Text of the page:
Rated 4 out of 5 by from Light, Simple, Effective I have owned the regular Copper Spur 2 for a few years now and wanted to disagree a little from the previous users regarding the Copper Spur design. Expensive, yes, more so than some other entry level tents but less bulk, weight, nicer fabrics etc. I have thought the CS2 had an average degree of spaciousness, great vestibule room, was quick to set up, had durable enough fabric, and wasn't too much in a pack. Things I kinda disliked were the door zippers meant you had to unzip most of the door in order to get in and out, seems like they changed that. Differences: regular CS2 had less mesh, was heavier, the door design wasn't as intuitive, and had a bright orange rainfly. All these look to be improved in the CS Platinum
Date published: 2017-05-21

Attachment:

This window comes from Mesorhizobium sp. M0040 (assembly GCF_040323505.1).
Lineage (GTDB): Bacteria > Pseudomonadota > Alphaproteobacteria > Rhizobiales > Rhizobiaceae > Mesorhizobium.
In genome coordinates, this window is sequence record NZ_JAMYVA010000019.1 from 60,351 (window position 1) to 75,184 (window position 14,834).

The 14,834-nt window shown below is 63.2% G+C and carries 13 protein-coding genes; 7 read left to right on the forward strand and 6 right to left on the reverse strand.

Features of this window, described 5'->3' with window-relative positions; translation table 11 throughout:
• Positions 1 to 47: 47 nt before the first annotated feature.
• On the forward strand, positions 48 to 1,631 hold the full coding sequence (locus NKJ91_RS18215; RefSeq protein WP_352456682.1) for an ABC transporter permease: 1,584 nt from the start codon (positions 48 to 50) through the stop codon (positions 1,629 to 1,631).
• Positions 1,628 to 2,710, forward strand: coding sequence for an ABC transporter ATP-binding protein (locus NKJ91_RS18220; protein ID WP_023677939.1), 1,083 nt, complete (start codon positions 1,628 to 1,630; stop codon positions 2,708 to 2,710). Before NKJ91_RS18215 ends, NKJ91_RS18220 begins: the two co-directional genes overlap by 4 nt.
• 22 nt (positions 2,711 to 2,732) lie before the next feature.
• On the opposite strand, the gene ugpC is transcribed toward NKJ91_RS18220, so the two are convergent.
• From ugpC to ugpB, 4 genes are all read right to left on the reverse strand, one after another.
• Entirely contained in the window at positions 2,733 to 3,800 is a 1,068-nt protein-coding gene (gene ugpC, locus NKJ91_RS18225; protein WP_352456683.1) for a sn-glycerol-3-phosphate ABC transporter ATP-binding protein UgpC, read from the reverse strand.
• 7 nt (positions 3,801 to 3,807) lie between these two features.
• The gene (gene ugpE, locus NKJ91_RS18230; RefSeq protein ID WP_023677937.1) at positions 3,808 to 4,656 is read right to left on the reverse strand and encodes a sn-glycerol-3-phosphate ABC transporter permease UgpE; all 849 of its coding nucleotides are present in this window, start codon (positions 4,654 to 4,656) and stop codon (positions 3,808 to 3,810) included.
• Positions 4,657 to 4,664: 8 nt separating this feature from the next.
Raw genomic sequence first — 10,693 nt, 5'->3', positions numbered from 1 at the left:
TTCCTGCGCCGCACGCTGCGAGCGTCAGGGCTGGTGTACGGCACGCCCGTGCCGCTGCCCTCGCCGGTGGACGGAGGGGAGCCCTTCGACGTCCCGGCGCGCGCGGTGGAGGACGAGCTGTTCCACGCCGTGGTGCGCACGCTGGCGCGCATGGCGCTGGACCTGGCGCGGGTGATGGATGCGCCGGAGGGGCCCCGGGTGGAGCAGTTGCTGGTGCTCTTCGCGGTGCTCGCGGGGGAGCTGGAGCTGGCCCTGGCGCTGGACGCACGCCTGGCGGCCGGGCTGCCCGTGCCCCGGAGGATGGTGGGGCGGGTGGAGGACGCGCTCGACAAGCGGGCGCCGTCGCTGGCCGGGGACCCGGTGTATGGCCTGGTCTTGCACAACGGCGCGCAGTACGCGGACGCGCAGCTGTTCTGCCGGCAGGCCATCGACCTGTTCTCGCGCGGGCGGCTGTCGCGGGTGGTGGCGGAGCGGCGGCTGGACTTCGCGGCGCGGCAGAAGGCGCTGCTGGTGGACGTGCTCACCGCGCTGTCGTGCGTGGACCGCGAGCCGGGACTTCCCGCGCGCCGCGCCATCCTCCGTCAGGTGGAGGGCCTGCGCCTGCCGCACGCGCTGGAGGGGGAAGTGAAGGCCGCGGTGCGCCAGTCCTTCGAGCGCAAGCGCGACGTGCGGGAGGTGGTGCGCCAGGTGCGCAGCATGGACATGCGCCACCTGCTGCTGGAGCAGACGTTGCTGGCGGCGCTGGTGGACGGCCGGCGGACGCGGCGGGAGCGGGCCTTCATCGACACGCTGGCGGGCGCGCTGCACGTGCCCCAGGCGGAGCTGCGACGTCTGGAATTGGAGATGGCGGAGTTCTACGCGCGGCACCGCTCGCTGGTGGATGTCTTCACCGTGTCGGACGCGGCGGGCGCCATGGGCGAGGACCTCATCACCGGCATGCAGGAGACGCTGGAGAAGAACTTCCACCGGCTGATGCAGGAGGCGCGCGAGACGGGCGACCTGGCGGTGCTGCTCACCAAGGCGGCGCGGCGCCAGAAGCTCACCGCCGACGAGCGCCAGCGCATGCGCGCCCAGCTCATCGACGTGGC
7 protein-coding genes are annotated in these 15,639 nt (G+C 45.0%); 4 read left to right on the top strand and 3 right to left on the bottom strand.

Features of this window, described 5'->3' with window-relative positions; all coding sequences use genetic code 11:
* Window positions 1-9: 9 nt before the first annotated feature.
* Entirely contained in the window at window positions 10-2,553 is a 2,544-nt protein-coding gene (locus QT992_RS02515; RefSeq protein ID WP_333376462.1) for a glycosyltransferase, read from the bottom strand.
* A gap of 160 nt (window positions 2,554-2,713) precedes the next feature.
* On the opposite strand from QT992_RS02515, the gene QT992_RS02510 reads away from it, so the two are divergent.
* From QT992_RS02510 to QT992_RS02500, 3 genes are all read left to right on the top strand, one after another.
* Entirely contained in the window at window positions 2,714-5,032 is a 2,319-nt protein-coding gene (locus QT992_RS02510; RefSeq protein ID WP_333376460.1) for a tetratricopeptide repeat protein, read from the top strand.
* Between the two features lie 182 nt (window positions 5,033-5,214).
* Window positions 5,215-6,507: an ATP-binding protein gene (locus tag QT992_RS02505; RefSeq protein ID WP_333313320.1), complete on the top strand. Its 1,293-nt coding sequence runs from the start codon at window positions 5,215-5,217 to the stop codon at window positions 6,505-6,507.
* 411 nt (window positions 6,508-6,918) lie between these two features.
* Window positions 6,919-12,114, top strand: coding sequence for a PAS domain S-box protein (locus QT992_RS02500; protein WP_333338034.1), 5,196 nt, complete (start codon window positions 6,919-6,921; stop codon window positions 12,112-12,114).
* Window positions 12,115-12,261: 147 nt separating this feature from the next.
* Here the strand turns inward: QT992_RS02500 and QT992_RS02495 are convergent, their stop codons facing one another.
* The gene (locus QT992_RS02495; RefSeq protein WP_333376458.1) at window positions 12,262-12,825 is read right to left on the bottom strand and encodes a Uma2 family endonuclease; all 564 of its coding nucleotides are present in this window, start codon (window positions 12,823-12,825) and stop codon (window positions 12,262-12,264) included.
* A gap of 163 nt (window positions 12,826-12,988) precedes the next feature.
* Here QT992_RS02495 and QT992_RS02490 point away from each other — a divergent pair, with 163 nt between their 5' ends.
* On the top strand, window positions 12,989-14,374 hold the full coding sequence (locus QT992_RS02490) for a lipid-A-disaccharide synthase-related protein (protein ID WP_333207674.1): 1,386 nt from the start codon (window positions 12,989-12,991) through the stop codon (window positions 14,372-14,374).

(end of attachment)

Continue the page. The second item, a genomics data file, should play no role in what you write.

Rated 2 out of 5 by from Not even close! I have owned a Tarptent Double Rainbow (DR) for four years. It’s seen it all- wind, snow, rain (total downpours), heat, and uneven or “unfriendly” ground for pitching. Last summer, I used it to train for and hike the Oregon section of the Pacific Crest Trail. This tent is a workhorse. It withstands everything you throw at it, and it looks nice in the field… when you can see it. One of the things I love best about the DR is its color and ability to blend into its surroundings. This makes the DR great for stealth camping, something I appreciate as a solo female hiker. That said, when recently building a backpacking kit to keep at my cabin in Montana, I thought it would be fun to try some different gear that’s currently on the market. One new thing I bought was the Copper Spur UL2 Platinum Tent by Big Agnes for $599. I was curious and excited to see what a $600 tent bought. As it turned out, not much. Upon opening the box, the first thing I noticed was how the Big Agnes, although comparable to the DR in size, was not nearly as compact. It was considerably bulkier and I knew it would take up much more space in my backpack. Remember- this came straight from the factory too. I could only imagine how bulky it’d be once I started packing it! I also noticed right away the material used to construct the tent. It seemed extremely delicate compared to the DR. It was not hard to imagine how easy it would be to rip. This coming from a person who is very careful with her gear too. Already I was beginning to rethink my decision about not buying the DR, but I decided to pitch the Big Agnes in my living room anyway. Setting it up wasn’t too bad, but without the fly on the tent, you have ZERO privacy. There is nowhere to hide to change clothes, take a sponge bath, or even just lie on your sleeping bag and read. Also, the fly takes a little time to put on, and I was imagining how wet this tent would get when pitching it in the rain. I live in a rainy climate, so this was a major concern. I’ve pitched my DR in the pouring rain many times and am always impressed with how dry the inside remains. At this point, I knew I was packing the $600 tent back up to return to REI and re-ordering the $289 DR instead, but still, I climbed inside to see what the living space was like. Decent enough; however, the zippers were a giant pain. They repeatedly got stuck in the fabric and didn’t close completely. I was imagining being on a long distance hike and having to deal with this every time I opened and closed my tent. No thanks. In all the times I’ve zipped and unzipped my DR, I’ve never once had a problem. I also didn’t like that they didn’t close completely. Bug season anyone? So, back in the bag and back to REI the $600 tent went. I promptly ordered my DR and when it arrived the other day, I was so happy knowing one of the most important pieces of gear in my pack is also one of my most trusted- the Tarptent Double Rainbow. Honestly, I don’t think there is a better two-person tent on the market- and Tarptent’s customer service is the best.